Stock Buybacks Driving Rebound in Prices

Investor’s first read – Daily edge before the open
S&P 500:2,022
Nasdaq Comp.:4,748
Russell 2000: 1,087
Monday: March 14, 2016 9:08a.m.
At some point oil, the ECB, China, and the Fed will have to give way to Corporate earnings as the Street’s prime focus – and concern.
All these other issues have an impact on investor sentiment, but earnings has a more direct impact on the valuation of stocks.’s Patrick J. O’Hare called attention to a little known (appreciated) projection by S&P Capital I.Q. for 2016 earnings. S&P now projects earnings for S&P 500 this year to grow 1.7% vs. its January target of plus 7.4% . Q1 earnings are now projected to be down 6.8% from January’s projection of plus 1.2%. Q2 are projected at minus 2.0%.
If this is the case, the S&P 500, just 5.2% off its all-time high, is vulnerable to a serious correction.
The Street is confronted with a lot of variables this week. The stock market continues to march to oil’s drumbeat.
This week, Bloomberg’s Julian Lee, stresses the reason for the strength in oil prices even while inventories are rising is because traders expect non-OPEC and U.S. production to slide in coming months, reducing inventories, bringing demand into better balance with supplies. Lee dismisses the increase in U.S. inventories in Q1 of 2016 as a seasonal aberration. The Dept. of Energy’s short-term outlook forecasts non-OPEC production will drop by 440,000 barrels per day over 2016. This compares with its January forecast of a drop of 90,000 bpd during 2016.
Another gem out of Bloomberg is Lu Wang’s contention that much of the rebound in stock prices over the past month is buybacks of stock by companies. S&P 500 companies are on track to purchase $165 billion worth of stock this quarter, four times the $40 billion being dumped by mutual funds, hedge funds and ETFs.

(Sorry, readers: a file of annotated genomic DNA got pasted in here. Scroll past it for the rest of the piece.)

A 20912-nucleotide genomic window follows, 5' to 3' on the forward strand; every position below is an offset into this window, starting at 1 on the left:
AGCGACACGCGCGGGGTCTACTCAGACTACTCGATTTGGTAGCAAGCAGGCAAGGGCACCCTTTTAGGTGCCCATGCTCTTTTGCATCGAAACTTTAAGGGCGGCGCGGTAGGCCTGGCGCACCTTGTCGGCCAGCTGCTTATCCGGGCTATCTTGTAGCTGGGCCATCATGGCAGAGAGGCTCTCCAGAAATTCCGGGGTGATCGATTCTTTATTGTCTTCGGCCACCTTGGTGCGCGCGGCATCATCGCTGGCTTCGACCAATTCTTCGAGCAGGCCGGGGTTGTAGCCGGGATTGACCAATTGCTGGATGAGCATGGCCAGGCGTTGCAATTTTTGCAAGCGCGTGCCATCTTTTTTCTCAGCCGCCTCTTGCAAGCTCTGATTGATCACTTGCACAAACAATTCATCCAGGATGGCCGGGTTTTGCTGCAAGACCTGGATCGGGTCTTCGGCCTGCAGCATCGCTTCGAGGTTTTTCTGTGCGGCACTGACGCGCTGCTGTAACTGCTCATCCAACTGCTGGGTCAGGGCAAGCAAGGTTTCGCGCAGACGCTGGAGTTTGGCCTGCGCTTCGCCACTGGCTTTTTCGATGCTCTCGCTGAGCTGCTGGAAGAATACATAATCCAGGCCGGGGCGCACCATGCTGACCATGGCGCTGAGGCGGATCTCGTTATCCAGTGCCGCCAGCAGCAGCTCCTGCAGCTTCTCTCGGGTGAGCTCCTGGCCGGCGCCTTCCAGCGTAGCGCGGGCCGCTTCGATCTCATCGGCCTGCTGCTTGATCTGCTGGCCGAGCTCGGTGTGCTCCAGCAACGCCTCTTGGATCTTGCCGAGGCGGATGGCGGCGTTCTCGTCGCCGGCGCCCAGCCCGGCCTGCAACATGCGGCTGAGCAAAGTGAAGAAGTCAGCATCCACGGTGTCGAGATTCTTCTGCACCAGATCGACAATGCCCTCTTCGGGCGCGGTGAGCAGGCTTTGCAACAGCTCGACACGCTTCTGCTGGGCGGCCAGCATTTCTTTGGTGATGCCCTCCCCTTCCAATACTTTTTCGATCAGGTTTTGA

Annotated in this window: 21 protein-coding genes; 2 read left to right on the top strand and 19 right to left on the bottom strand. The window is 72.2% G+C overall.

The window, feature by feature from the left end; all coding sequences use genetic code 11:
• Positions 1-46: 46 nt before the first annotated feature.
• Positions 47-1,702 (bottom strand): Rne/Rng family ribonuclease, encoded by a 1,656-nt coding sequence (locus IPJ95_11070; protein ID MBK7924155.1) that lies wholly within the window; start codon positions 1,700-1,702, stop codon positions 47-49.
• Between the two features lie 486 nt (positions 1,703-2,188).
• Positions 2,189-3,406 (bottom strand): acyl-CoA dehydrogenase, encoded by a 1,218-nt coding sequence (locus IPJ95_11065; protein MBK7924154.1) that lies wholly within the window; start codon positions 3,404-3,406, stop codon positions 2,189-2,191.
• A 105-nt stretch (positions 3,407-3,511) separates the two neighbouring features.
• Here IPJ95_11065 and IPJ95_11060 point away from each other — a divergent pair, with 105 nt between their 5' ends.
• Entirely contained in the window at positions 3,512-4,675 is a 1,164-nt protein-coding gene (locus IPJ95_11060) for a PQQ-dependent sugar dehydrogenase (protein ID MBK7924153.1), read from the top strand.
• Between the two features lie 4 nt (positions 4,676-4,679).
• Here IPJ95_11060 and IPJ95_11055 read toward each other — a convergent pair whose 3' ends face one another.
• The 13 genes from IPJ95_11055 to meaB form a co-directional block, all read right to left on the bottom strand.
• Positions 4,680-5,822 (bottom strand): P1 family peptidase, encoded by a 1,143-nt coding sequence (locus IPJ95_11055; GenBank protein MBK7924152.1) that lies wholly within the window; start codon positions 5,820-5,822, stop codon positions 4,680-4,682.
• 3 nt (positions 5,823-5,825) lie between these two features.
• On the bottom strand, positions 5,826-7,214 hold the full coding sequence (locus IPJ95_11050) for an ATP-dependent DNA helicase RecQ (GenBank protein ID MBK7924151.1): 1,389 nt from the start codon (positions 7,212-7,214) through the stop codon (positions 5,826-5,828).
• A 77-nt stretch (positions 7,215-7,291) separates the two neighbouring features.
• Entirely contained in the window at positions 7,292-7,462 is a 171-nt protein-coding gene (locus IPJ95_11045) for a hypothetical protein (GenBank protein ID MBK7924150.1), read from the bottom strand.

S&P 500 companies held $900 billion in cash at year-end 2015. Too bad these companies aren’t spending more on plant and equipment and training programs.
Repurchases tend to recede during earnings reporting periods, the next one being April, the month I expect another correction.
Watch for moves in oil prices to begin to lose their impact on stock prices. That may happen within the next three weeks. That would signal a change in the Street’s focus to something else, probably earnings.
The FOMC meets this week with an economic report and press conference Wednesday at 2:00 and 2:30 a.m. respectively. The Fed is expected to pass on another bump in rates, but comments by Fed Chief Janet Yellen about additional rate bumps this year may jolt the Street.
Traders should use any strength to feed out a little more stock. Investing should be selective.
SUPPORT ‘today”: DJIA:17,087; S&P 500:2,006 ; Nasdaq Comp.:4,713 ;
RESISTANCE : “today”: DJIA:17,312; S&P 500:2,033; Nasdaq Comp.:4,776.
On occasion, I technically analyze each of the 30 DJIA stocks for a reasonable risk, a more extreme risk, and an upside potential over the near-term. I add the results of each, then divide by the new DJIA “divisor” (0.14602) to get the DJIA for those levels. This gives me an internal check on the DJIA itself, especially if certain higher priced stocks are distorting the averages,
As of March 11, 2016, a reasonable risk is 17,073 a more extreme risk is 16,970. Near-term upside potential is 17,586
 STATUS OF MARKET: Bearish – but trying to turn. Expect volatility
 OPPORTUNITY: RISK: Risk high, but opportunity for traders at lower levels.
 CASH RESERVE: 25% – 45%. Consider 75% now
 KEY FACTORS: Fear taking hold. Concern for the number and extent of additional bumps in interest rates by the Fed; strength of economic rebound; Outlook for Q1, and 2016 earnings as a whole.
The Street is counting on a big jump in Q3 and Q4.
Note: Source of economic data
For a weekly economic calendar and good recap of indicators, go to
*Stock trader’s Almanac
George Brooks
Investor’s first read
A Game-On Analysis, LLC publication
Investor’s first read, is a Game-On Analysis, LLC publication for which George Brooks is sole owner, manager and writer. Neither Game-On Analysis, LLC, nor George Brooks is registered as an investment advisor. Ideas expressed herein are the opinions of the writer, are for informational purposes, and are not to serve as the sole basis for any investment decision. References to specific securities should not be construed as particularized or as investment advice as recommendations that you or any investors purchase or sell these securities on their own account. Readers are expected to assume full responsibility for conducting their own research pursuant to investment in keeping with their tolerance for risk.

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